Effects of training with a passive hand orthosis and games at home in chronic stroke: a pilot randomised controlled trial

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To compare user acceptance and arm and hand function changes after technology-supported training at home with conventional exercises in chronic stroke. Secondly, to investigate the relation between training duration and clinical changes.


A randomised controlled trial.


Training at home, evaluation at research institute.


Twenty chronic stroke patients with severely to mildly impaired arm and hand function.


Participants were randomly assigned to six weeks (30 minutes per day, six days a week) of self-administered home-based arm and hand training using either a passive dynamic wrist and hand orthosis combined with computerised gaming exercises (experimental group) or prescribed conventional exercises from an exercise book (control group).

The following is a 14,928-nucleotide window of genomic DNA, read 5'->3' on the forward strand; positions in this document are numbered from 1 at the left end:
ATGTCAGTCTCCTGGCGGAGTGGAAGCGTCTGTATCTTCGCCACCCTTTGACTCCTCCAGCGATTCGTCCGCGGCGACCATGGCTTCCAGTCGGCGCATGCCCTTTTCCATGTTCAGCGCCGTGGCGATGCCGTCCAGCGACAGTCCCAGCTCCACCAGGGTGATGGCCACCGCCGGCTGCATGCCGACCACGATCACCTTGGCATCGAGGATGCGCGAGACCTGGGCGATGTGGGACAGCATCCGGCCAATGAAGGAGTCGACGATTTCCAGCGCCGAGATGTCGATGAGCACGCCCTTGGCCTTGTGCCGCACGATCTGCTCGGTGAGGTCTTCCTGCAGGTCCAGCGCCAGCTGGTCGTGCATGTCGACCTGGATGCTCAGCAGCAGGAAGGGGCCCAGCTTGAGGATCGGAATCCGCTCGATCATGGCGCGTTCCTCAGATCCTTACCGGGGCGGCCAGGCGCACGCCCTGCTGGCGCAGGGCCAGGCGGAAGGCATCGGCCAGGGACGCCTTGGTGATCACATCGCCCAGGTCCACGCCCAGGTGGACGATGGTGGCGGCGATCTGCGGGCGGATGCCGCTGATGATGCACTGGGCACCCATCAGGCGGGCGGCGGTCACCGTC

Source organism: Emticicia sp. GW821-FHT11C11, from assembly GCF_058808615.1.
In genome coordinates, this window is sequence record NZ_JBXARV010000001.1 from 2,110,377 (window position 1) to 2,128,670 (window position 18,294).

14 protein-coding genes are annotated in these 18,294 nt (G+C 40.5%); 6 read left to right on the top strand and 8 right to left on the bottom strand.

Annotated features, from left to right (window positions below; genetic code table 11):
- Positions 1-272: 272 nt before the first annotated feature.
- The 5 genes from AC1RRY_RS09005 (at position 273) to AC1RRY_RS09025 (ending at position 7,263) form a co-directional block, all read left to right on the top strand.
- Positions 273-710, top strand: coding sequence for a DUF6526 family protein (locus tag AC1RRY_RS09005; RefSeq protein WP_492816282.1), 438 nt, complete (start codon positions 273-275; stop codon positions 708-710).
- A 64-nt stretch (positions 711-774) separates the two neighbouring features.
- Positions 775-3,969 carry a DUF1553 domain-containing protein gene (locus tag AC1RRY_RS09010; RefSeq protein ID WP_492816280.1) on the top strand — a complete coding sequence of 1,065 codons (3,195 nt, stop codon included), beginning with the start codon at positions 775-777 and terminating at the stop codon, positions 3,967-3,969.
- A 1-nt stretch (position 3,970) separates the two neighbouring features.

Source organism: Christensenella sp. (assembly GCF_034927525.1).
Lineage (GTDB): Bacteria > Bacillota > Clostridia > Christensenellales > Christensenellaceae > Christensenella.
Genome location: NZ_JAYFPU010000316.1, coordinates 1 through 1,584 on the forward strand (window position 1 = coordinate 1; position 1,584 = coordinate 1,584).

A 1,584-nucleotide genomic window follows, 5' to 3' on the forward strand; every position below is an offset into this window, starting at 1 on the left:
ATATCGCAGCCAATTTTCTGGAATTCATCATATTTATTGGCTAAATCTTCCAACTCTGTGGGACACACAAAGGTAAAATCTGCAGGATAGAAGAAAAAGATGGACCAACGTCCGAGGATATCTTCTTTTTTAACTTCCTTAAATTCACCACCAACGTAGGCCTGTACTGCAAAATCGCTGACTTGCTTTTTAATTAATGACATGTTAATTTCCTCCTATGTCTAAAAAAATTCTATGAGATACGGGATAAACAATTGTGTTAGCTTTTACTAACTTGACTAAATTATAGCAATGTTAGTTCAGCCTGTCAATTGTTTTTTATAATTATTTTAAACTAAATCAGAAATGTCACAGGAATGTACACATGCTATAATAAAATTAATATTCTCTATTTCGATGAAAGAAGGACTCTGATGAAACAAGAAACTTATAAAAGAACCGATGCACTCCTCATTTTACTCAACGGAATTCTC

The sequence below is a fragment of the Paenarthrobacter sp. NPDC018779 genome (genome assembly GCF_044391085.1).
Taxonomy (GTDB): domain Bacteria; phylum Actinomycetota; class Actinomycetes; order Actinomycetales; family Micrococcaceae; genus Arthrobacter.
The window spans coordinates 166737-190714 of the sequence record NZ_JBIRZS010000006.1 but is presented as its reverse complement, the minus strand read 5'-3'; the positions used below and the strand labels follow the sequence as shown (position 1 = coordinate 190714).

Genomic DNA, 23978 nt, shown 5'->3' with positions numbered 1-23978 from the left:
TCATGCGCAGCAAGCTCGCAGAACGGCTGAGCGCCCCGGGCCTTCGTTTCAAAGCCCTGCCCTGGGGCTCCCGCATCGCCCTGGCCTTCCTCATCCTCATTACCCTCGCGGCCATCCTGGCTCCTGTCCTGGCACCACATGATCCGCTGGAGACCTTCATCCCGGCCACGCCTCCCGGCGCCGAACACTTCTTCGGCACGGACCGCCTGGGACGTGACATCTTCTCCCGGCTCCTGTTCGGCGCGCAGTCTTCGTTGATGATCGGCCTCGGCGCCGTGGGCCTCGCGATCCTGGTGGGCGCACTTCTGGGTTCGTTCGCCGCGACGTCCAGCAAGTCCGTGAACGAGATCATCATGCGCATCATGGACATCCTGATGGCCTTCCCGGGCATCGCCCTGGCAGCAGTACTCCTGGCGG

Main measures:

Main outcome measures are the training duration for user acceptance and the Action Research Arm Test for arm and hand function. Secondary outcomes are the Intrinsic Motivation Inventory, Fugl-Meyer assessment, Motor Activity Log, Stroke Impact Scale and grip strength.


The control group reported a higher training duration (189 versus 118 minutes per week, P = 0.025). Perceived motivation was positive and equal between groups (P = 0.935). No differences in clinical outcomes over training between groups were found (P ≥ 0.165). Changes in Box and Block Test correlated positively with training duration (P = 0.001).


Both interventions were accepted. An additional benefit of technology-supported arm and hand training over conventional arm and hand exercises at home was not demonstrated. Training duration in itself is a major contributor to arm and hand function improvements.

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